Everyday Virtualization

Blog archive

Get It Right: Power Management in vSphere

I was recently deploying a virtual appliance, and found that a very specific BIOS setting on CPU power management was causing consistency issues in my vSphere cluster. Specifically, if I used one host for this virtual appliance, it worked fine. But the moment the vSphere Distributed Resource Scheduler (DRS) would assign the virtual appliance to another host, it wouldn't power on. This virtual appliance was requiring specific CPU settings in the host BIOS. After the issue was resolved, I decided to investigate further.

What I found is that I had a cluster that was, generally, set up well and consistently. Consistent configuration of your hosts is the key to a vSphere cluster performing well. The one area where I had an anomaly was the CPU power management policy in the host BIOS, which is a very specific setting. It reminds me a lot of the "virtualization-enabled" situation that I had a few years ago, but this one was much more specific. The host CPU BIOS is displayed as a power management value in the vSphere Web Client, as shown in Figure 1.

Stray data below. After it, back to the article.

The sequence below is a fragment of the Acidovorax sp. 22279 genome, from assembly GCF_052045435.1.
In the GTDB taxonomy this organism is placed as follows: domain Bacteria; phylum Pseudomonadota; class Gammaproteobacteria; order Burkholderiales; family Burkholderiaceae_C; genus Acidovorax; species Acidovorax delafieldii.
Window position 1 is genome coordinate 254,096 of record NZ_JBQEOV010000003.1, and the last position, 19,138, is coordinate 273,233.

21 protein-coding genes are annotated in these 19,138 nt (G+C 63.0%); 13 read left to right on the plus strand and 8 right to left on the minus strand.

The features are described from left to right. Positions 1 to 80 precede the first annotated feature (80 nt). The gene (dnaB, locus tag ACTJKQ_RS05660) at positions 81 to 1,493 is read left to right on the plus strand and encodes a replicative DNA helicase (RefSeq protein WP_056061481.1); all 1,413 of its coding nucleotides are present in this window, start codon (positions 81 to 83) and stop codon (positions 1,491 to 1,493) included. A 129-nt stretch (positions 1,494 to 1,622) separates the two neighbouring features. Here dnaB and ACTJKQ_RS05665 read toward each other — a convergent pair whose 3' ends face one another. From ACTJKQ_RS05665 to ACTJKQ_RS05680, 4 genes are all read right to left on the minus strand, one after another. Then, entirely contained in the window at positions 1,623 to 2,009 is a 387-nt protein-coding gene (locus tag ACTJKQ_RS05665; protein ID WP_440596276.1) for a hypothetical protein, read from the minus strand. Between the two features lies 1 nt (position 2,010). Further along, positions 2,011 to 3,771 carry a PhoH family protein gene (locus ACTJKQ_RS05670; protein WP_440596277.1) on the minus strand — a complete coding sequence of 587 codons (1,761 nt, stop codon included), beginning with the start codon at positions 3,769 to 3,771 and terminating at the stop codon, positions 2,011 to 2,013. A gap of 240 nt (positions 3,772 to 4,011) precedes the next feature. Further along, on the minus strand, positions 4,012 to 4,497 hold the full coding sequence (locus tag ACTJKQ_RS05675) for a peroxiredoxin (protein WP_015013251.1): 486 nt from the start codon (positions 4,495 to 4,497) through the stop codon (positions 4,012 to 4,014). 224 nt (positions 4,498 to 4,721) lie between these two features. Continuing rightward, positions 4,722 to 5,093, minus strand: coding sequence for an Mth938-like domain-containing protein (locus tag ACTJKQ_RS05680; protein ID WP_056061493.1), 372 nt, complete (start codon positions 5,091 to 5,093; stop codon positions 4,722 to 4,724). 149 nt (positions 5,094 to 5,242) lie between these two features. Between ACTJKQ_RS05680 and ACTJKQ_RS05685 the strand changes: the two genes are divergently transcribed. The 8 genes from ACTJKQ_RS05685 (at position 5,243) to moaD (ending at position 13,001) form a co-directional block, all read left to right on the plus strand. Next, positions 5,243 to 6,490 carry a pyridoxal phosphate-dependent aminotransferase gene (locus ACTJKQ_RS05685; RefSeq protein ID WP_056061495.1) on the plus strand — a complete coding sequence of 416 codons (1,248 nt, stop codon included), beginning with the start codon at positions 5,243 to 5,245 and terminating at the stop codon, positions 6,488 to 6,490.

[Click on image for larger view.] Figure 1. The host has specific information on the CPU visible as a policy object.

The "Not supported" value in this example is where the host CPU power management policy can't be applied. This feature is documented on the VMware site as you'd expect, but this is an interesting area to consider. Regardless of how I arrived at this problem, I think it's worth taking a look at each host in a vSphere cluster to see if this value is consistent for each host.

Personally, I feel that performance is more important than power management for today's modern processors. Hosts that I manage with modern processors have different options, such as balanced or high performance and so on. You can change part of the option in the vSphere Web Client, but it depends on what options are set in the BIOS.

Has CPU power management ever interfered with a virtualization configuration you've used? Further, are your hosts configured consistently in this regard? Share your experience about CPU power management below.

Posted by Rick Vanover on 01/30/2015 at 10:26 AM


Subscribe on YouTube